HC Deb 12 August 1896 vol 44 cc578-83

Lords' Amendments considered (by Order).

SIR JOSEPH SAVORY (Westmorland, Appleby)

moved to disagree with the Lords' Amendment by which the clause preserving the church of St. Mary Woolnoth, in the City of London, was struck out, and a new clause was inserted by which the proceeds of the sale of the church should be handed over to the Ecclesiastical Commissioners. In the City of London, he said, there was a very strong feeling that this church, which was the central parish church, ought to be preserved. ["Hear, hear!"] First of all, it was an interesting historical monument. Before the Norman conquest this church was a Christian church, and had been so used ever since; and, indeed, the earliest records in the possession of the Lord Mayor and Corporation showed that, even before that time, a Pagan temple stood on its site. The church was valuable not only as an historical monument but for the beauty of its architecture. Standing at the western end of Lombard Street, facing the Mansion House, and within sight of the Bank of England and the Royal Exchange, it had a beautiful exterior, and its interior was also singularly attractive. And not only did they value the church as an historical monument and as the parish church of the City, but for the many remarkable men who had worshipped within its walls, and had been interred there in bygone centuries. An intense interest and affection were also felt for the church, owing to the remarkable men who had ministered within its walls—men like the Rev. John Newton, who was beloved by everyone who took an interest in the Church of England. This was not the first time that the Lord Mayor and citizens of London had been called upon to defend the church. In 1863 an attempt was made by the post office which adjoined the church, and which in former days used to be the General Post Office of the City of London, to take the church in order to increase the size of the post office. Owing to the agitation and efforts then made by the Lord Mayor and citizens, the church was preserved. He earnestly hoped that they might again be successful in saving the church. All that the citizens asked was that the clause which was inserted in the House of Commons for the protection of the church should be reinserted. It might be urged that the rector of the church was in favour of its disappearance; but the rector wrote a letter to The Times the previous day, in which he stated that he was utterly opposed to the church being destroyed. But the rector must be judged by his deeds rather than by his words. Early this year a large meeting was held in the Mansion House, when resolutions were passed earnestly protesting against the destruction of the church, and petitioning that it might be saved. The rector declined to attend that meeting. The Church of England had rectors and clergymen, some of whom were of great benefit to those among whom they ministered; there were others who harassed and injured the flock among whom they dwelt. The rector of St. Mary Woolnoth lived at Hendon. The church, which was formerly open every day of the week, was now closed except on Sundays, and it was impossible for a clergyman living at such a distance adequately to minister to the flock whose spiritual care was intrusted to him.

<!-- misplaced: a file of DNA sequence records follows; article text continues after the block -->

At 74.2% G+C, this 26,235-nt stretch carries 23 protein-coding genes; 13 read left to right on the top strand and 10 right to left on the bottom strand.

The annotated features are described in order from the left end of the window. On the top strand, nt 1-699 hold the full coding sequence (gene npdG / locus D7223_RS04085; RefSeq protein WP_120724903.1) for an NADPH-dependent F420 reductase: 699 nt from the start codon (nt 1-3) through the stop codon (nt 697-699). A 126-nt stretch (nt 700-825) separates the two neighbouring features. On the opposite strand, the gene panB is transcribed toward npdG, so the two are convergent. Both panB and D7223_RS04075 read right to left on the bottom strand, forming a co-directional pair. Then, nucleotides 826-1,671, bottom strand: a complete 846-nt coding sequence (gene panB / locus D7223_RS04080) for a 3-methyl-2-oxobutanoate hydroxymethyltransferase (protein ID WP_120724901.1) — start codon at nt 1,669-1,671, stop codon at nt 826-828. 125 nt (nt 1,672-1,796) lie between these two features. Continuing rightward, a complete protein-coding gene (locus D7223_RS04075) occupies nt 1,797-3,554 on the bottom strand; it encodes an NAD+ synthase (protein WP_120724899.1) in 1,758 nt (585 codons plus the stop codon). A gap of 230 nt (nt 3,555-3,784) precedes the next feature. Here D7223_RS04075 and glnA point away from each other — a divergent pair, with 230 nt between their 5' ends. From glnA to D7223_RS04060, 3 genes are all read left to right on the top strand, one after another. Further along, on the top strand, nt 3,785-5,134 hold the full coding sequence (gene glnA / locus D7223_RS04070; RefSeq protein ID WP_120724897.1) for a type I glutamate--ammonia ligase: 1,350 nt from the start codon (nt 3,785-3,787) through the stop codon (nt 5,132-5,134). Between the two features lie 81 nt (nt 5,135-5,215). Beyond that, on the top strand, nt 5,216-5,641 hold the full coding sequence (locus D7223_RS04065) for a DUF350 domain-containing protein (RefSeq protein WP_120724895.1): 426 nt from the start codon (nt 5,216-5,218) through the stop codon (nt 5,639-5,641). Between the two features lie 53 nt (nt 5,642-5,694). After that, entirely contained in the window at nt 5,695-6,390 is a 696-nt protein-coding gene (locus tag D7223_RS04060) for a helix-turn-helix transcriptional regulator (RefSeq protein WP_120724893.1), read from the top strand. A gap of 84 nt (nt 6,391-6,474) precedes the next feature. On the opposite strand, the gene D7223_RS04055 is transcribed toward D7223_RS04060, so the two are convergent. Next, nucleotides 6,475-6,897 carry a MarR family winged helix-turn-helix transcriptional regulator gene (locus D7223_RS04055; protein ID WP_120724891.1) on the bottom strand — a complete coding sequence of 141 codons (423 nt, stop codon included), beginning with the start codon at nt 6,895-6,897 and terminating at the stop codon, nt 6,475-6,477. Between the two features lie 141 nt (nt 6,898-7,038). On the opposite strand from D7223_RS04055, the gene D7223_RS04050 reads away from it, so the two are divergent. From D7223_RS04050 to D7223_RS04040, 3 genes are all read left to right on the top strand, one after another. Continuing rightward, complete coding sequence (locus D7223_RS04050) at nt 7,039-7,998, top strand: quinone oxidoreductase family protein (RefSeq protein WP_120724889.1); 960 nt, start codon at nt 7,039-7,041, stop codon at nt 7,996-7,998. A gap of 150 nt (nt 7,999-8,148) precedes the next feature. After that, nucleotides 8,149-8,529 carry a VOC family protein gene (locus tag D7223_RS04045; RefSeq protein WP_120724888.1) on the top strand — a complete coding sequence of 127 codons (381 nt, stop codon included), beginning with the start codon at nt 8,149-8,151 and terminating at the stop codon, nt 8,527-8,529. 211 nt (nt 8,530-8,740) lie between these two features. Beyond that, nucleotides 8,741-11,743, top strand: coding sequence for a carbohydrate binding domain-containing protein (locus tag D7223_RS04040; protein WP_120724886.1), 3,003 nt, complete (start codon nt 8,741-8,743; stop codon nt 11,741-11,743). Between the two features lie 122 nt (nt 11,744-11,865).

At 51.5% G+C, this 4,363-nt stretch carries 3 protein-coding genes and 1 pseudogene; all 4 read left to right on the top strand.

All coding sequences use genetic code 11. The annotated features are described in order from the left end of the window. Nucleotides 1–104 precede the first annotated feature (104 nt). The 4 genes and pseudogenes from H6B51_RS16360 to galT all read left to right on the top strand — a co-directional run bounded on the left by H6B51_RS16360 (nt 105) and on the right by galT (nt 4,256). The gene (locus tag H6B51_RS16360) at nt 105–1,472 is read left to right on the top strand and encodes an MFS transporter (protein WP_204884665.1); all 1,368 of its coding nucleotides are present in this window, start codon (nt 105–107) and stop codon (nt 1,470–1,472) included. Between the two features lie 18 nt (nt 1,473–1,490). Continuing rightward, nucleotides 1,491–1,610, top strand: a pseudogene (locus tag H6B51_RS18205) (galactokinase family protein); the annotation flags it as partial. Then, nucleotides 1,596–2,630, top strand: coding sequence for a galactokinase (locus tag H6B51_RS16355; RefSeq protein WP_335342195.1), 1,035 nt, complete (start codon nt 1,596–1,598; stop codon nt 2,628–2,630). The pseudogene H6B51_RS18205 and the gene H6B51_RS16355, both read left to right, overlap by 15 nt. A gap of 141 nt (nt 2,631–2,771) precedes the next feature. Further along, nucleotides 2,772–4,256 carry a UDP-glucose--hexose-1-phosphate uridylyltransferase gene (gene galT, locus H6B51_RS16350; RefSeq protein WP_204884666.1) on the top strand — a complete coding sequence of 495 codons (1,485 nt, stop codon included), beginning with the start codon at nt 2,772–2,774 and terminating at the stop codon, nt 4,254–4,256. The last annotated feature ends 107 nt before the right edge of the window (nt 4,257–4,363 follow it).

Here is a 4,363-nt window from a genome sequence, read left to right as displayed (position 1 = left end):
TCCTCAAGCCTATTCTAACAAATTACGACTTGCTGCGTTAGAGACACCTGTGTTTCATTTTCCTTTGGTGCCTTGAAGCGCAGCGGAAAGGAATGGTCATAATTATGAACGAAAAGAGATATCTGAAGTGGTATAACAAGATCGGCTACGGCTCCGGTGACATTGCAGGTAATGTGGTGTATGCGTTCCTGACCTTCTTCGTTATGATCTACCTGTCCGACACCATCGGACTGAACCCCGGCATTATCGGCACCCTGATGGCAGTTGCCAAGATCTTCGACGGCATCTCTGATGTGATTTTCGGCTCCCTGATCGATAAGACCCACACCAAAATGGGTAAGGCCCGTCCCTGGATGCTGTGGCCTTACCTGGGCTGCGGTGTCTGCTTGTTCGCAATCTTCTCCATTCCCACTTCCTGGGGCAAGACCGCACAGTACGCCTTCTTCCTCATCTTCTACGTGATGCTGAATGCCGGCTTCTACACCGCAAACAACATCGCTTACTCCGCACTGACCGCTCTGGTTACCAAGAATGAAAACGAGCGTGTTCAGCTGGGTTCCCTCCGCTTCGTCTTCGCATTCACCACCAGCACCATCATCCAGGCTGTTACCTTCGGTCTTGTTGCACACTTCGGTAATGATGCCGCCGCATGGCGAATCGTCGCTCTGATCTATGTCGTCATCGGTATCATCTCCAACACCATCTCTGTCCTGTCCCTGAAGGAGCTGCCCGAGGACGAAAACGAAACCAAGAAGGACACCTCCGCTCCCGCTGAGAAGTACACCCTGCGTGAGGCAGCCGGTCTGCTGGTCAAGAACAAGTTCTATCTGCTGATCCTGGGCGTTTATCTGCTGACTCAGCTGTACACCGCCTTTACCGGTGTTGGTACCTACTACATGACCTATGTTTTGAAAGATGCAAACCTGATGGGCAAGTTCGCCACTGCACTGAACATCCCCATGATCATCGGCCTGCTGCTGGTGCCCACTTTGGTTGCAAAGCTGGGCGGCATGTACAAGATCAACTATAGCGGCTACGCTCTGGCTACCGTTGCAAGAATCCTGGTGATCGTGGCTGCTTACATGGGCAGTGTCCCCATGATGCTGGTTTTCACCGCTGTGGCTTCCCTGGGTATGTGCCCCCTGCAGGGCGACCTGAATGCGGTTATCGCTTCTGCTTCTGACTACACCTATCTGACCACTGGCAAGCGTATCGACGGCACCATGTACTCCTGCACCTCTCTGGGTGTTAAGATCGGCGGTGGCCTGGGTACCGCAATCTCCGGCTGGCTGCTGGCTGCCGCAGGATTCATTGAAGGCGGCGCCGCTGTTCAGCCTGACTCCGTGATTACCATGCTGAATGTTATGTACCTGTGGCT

MR. R. B. MARTIN (Worcester, Droitwich)